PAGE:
Guest Post – 5 Cash Flow Management Strategies for Small Businesses
It’s just about everyone’s dream to become an entrepreneur. And yes, starting a new business venture, big or small, always comes with certain risks. However, if you are investing your life savings, and perhaps have even involved some of your friends in the process of starting your own business, you need to ensure that you are entering the world of commerce with eyes wide open.
Whether it’s a laundry shop, a neighborhood café, or a graphic design firm that you are looking at starting, you have got to cover the bases. Even after conducting a thorough feasibility study and getting experienced people (including yourself) and reliable, trustworthy vendors on-board, you need to ensure you are equipped to deal with whatever initial hiccups your new enterprise will encounter along the way.
One of the best ways to protect your business from the worst possible scenario (that is, facing insolvency) is by ensuring you implement basic cash management solutions. That is where this guide comes in, as it is designed to ensure your firm is never strapped for cash or, at least, to help reduce the possibility of it ever happening so you can run your new company with confidence and with significantly less worries.
#1. Religiously monitor cash flow
This seems to be a no-brainer, and yet a lot of new businesses close shop after a year or so for precisely failing to stay on top of their cash flow. Remember, when it comes to business, taking a lackadaisical stance with regard to finance is entrepreneurial suicide.
Start by creating a cash flow budget to monitor finances for the short and long term. This is designed to help you understand exactly how much you have, where your money will go, and exactly how much is needed to keep the business running optimally.
As your business grows, and if you can get a trusted professional on-board to monitor or handle cash management in your stead, then it would be a great idea to give this person cash flow management responsibilities, and then report the status of your company finances periodically.
#2. Get deposits or milestone payments
Applying this technique, of course, depends on the nature of your business. Freelancers, construction firms and PR/marketing agencies usually implement this strategy. This needs to be clearly stated early on before signing a business deal or contract with new clients since not all customers may be willing to negotiate payment terms in this manner.
But there are also those who do understand when the company they are dealing with has a product or service which would entail some major spending or substantial effort to be able to deliver promptly and efficiently. So, don’t be afraid to ask.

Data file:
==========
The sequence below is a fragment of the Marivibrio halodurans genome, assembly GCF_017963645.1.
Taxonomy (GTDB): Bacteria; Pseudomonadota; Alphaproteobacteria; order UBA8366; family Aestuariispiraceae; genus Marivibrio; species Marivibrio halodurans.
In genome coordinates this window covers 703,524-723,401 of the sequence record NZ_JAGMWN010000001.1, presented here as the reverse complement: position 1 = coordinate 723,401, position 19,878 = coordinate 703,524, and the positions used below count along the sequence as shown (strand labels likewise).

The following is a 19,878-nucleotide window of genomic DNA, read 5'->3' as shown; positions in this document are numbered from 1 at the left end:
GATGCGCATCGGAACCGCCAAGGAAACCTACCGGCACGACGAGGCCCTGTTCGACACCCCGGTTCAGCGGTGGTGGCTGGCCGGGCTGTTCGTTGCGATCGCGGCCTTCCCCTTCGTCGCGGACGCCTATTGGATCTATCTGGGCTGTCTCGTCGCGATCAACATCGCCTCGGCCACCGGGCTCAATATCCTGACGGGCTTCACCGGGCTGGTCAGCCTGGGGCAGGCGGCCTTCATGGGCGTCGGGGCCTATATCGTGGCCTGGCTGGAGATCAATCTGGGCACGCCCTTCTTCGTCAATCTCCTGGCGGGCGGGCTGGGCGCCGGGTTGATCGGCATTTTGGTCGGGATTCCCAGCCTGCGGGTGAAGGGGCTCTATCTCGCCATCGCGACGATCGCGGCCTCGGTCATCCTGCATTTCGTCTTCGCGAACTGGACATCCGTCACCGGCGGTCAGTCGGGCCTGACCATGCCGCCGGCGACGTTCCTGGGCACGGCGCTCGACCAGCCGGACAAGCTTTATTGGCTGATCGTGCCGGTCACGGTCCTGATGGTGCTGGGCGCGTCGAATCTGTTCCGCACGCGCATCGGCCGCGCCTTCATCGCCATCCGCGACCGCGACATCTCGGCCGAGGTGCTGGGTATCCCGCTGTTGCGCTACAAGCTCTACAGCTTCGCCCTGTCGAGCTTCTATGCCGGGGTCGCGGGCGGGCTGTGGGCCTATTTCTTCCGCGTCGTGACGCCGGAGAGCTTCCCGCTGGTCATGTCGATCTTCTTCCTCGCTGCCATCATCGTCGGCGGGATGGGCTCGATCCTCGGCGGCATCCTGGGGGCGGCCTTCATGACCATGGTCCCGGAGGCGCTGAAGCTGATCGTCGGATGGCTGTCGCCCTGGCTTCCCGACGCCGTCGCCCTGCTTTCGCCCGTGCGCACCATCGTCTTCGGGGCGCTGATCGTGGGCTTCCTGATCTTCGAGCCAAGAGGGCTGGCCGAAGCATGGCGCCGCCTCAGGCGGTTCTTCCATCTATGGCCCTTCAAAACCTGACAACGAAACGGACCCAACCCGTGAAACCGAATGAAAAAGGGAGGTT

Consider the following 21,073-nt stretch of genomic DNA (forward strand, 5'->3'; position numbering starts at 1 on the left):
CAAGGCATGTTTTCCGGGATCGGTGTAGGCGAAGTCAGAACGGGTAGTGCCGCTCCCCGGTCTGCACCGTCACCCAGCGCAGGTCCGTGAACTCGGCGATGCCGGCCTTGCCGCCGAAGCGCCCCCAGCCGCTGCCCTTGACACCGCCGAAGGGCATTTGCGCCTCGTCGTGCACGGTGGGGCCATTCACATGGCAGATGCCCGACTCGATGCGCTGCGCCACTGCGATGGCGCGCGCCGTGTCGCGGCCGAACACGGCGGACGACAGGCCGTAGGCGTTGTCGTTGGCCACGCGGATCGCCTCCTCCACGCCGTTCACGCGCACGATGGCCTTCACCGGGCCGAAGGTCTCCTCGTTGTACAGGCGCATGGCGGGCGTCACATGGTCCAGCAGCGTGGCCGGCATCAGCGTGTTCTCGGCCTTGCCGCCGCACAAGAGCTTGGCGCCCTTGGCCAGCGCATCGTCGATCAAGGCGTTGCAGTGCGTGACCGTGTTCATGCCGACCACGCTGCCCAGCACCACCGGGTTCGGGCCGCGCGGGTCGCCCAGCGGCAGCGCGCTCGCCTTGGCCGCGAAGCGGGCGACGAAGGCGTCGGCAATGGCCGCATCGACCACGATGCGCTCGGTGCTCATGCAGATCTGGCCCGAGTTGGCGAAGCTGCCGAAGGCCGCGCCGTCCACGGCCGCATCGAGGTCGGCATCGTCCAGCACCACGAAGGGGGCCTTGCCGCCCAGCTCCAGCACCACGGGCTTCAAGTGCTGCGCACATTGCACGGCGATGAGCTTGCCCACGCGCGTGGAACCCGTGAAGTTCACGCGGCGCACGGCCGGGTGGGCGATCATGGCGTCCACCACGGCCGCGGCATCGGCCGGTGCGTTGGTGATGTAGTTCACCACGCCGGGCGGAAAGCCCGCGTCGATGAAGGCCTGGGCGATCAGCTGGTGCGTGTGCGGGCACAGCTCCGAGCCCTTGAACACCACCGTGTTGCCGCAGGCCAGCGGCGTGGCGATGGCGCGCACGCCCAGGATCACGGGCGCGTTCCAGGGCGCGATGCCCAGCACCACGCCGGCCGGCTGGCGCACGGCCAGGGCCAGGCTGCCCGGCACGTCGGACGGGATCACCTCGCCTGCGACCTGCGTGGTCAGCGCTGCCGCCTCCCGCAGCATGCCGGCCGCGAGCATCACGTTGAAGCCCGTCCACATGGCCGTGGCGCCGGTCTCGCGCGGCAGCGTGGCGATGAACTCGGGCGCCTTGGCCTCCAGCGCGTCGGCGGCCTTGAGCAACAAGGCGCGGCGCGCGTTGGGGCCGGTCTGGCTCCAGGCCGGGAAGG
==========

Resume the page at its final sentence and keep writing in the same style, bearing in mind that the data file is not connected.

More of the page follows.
#3. Make billing a priority
Doing so would be so easy if you are operating a café, water delivery or catering service, for example; not so much if you are into providing content management, video editing or marketing services. But you do need to bill your clients diligently.
The faster that invoice gets to your customer’s doorstep, the more quickly they can pay you. Establish a weekly billing schedule for your company to manage receivables smoothly and efficiently. Include a payment due date with your invoice so clients are encouraged to pay promptly.
#4. Get customers to pay faster
This does not simply involve getting the invoice on to the other side as quickly as possible. You may want to be a little bit more creative by offering discounts or similar incentives, within reason of course, so customers get a little nudge to take care of paying you faster since doing so will benefit them in one way.
A good example will be offering 2% off their next invoice so you establish getting their business again the next time around and getting paid earlier. You may also want to offer 2% off their current bill if they pay in the next five or 10 working days. This would set the stage for reliable and faster-than-punctual payment arrangements with some of your customers willing to take the deal.
#5. Negotiate with your vendors
As a customer yourself, you may want to try negotiating better payment terms with your vendors. Your objective here is to ensure you keep your cash with you for the longest time without risking being charged late payment fees.
If you have been refused a request for deferred payment before, and it is a really good vendor you are dealing with, establish a reputation for being reliable and on time in terms of payment.
Once you have been classified as a desirable and dependable client, you can ask your vendor again, and they may be more amenable to your request. Time is of the essence in business, so if you can keep your cash for an additional 10, 15 or 30 days, then good for you!
Finding yourself needing cash management services for your growing business? There are banks and specialized firms ready to help you with your business needs so you can focus on other things such as expansion and partnership opportunities.